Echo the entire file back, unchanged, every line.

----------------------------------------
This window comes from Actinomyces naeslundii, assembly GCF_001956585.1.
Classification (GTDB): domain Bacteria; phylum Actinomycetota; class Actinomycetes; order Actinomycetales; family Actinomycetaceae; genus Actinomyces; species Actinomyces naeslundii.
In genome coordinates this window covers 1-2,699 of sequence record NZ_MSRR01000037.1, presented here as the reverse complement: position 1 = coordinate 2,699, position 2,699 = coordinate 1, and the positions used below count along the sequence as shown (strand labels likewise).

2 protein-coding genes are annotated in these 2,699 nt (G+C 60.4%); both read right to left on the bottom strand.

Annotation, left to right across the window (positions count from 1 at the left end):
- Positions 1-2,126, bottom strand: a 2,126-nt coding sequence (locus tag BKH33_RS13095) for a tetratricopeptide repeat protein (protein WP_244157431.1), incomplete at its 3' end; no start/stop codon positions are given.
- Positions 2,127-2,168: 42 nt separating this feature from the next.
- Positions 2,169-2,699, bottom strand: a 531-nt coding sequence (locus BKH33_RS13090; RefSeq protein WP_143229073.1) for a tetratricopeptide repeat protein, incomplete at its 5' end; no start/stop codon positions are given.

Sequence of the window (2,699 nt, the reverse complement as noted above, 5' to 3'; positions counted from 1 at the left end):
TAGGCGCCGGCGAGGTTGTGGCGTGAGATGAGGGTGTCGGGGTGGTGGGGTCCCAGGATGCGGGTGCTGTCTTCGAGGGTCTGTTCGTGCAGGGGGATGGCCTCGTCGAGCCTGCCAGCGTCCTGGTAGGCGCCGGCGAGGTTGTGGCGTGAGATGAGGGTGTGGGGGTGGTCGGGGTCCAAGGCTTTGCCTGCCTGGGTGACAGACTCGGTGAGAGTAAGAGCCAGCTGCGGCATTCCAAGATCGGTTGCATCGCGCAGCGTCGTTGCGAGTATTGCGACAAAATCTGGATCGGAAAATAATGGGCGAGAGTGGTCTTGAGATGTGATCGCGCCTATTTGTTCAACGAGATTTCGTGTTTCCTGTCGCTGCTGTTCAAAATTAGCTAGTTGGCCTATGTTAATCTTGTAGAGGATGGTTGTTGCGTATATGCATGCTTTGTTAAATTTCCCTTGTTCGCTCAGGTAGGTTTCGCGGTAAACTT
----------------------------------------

This window comes from Actinomyces naeslundii, assembly GCF_001956585.1.
Classification (GTDB): domain Bacteria; phylum Actinomycetota; class Actinomycetes; order Actinomycetales; family Actinomycetaceae; genus Actinomyces; species Actinomyces naeslundii.
In genome coordinates this window covers 1-2,699 of sequence record NZ_MSRR01000037.1, presented here as the reverse complement: position 1 = coordinate 2,699, position 2,699 = coordinate 1, and the positions used below count along the sequence as shown (strand labels likewise).

2 protein-coding genes are annotated in these 2,699 nt (G+C 60.4%); both read right to left on the bottom strand.

Annotation, left to right across the window (positions count from 1 at the left end):
- Positions 1-2,126, bottom strand: a 2,126-nt coding sequence (locus tag BKH33_RS13095) for a tetratricopeptide repeat protein (protein WP_244157431.1), incomplete at its 3' end; no start/stop codon positions are given.
- Positions 2,127-2,168: 42 nt separating this feature from the next.
- Positions 2,169-2,699, bottom strand: a 531-nt coding sequence (locus BKH33_RS13090; RefSeq protein WP_143229073.1) for a tetratricopeptide repeat protein, incomplete at its 5' end; no start/stop codon positions are given.

Sequence of the window (2,699 nt, the reverse complement as noted above, 5' to 3'; positions counted from 1 at the left end):
TAGGCGCCGGCGAGGTTGTGGCGTGAGATGAGGGTGTCGGGGTGGTGGGGTCCCAGGATGCGGGTGCTGTCTTCGAGGGTCTGTTCGTGCAGGGGGATGGCCTCGTCGAGCCTGCCAGCGTCCTGGTAGGCGCCGGCGAGGTTGTGGCGTGAGATGAGGGTGTGGGGGTGGTCGGGGTCCAAGGCTTTGCCTGCCTGGGTGACAGACTCGGTGAGAGTAAGAGCCAGCTGCGGCATTCCAAGATCGGTTGCATCGCGCAGCGTCGTTGCGAGTATTGCGACAAAATCTGGATCGGAAAATAATGGGCGAGAGTGGTCTTGAGATGTGATCGCGCCTATTTGTTCAACGAGATTTCGTGTTTCCTGTCGCTGCTGTTCAAAATTAGCTAGTTGGCCTATGTTAATCTTGTAGAGGATGGTTGTTGCGTATATGCATGCTTTGTTAAATTTCCCTTGTTCGCTCAGGTAGGTTTCGCGGTAAACTT